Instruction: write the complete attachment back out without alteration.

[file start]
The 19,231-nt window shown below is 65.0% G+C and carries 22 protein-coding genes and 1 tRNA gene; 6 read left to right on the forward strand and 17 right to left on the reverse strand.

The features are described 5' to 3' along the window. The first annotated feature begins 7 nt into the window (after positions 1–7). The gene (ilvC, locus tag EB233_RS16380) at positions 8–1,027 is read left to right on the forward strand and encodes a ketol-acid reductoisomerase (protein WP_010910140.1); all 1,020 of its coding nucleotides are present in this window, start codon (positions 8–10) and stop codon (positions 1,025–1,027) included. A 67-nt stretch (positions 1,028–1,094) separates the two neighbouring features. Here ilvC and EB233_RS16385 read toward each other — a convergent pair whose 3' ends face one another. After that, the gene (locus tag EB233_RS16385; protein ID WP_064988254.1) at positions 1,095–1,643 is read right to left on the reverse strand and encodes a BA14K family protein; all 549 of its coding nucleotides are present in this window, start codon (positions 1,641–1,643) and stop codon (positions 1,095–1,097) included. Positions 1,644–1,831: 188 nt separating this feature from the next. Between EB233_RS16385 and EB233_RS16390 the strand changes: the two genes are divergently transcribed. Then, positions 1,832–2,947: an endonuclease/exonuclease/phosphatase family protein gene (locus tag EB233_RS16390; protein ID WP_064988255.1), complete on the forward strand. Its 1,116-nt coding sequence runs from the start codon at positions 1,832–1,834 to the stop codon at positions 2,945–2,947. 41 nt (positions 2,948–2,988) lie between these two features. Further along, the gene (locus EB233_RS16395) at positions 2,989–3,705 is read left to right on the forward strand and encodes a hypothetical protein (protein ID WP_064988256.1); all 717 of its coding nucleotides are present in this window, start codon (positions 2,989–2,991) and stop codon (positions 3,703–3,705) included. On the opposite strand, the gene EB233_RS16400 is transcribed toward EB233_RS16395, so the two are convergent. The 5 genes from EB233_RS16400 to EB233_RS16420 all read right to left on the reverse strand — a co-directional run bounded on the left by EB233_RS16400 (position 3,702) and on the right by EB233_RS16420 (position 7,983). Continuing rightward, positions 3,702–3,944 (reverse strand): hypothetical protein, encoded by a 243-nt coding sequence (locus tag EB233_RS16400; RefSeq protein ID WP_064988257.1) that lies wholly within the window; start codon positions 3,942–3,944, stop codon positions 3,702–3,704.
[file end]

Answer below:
The 19,231-nt window shown below is 65.0% G+C and carries 22 protein-coding genes and 1 tRNA gene; 6 read left to right on the forward strand and 17 right to left on the reverse strand.

The features are described 5' to 3' along the window. The first annotated feature begins 7 nt into the window (after positions 1–7). The gene (ilvC, locus tag EB233_RS16380) at positions 8–1,027 is read left to right on the forward strand and encodes a ketol-acid reductoisomerase (protein WP_010910140.1); all 1,020 of its coding nucleotides are present in this window, start codon (positions 8–10) and stop codon (positions 1,025–1,027) included. A 67-nt stretch (positions 1,028–1,094) separates the two neighbouring features. Here ilvC and EB233_RS16385 read toward each other — a convergent pair whose 3' ends face one another. After that, the gene (locus tag EB233_RS16385; protein ID WP_064988254.1) at positions 1,095–1,643 is read right to left on the reverse strand and encodes a BA14K family protein; all 549 of its coding nucleotides are present in this window, start codon (positions 1,641–1,643) and stop codon (positions 1,095–1,097) included. Positions 1,644–1,831: 188 nt separating this feature from the next. Between EB233_RS16385 and EB233_RS16390 the strand changes: the two genes are divergently transcribed. Then, positions 1,832–2,947: an endonuclease/exonuclease/phosphatase family protein gene (locus tag EB233_RS16390; protein ID WP_064988255.1), complete on the forward strand. Its 1,116-nt coding sequence runs from the start codon at positions 1,832–1,834 to the stop codon at positions 2,945–2,947. 41 nt (positions 2,948–2,988) lie between these two features. Further along, the gene (locus EB233_RS16395) at positions 2,989–3,705 is read left to right on the forward strand and encodes a hypothetical protein (protein ID WP_064988256.1); all 717 of its coding nucleotides are present in this window, start codon (positions 2,989–2,991) and stop codon (positions 3,703–3,705) included. On the opposite strand, the gene EB233_RS16400 is transcribed toward EB233_RS16395, so the two are convergent. The 5 genes from EB233_RS16400 to EB233_RS16420 all read right to left on the reverse strand — a co-directional run bounded on the left by EB233_RS16400 (position 3,702) and on the right by EB233_RS16420 (position 7,983). Continuing rightward, positions 3,702–3,944 (reverse strand): hypothetical protein, encoded by a 243-nt coding sequence (locus tag EB233_RS16400; RefSeq protein ID WP_064988257.1) that lies wholly within the window; start codon positions 3,942–3,944, stop codon positions 3,702–3,704.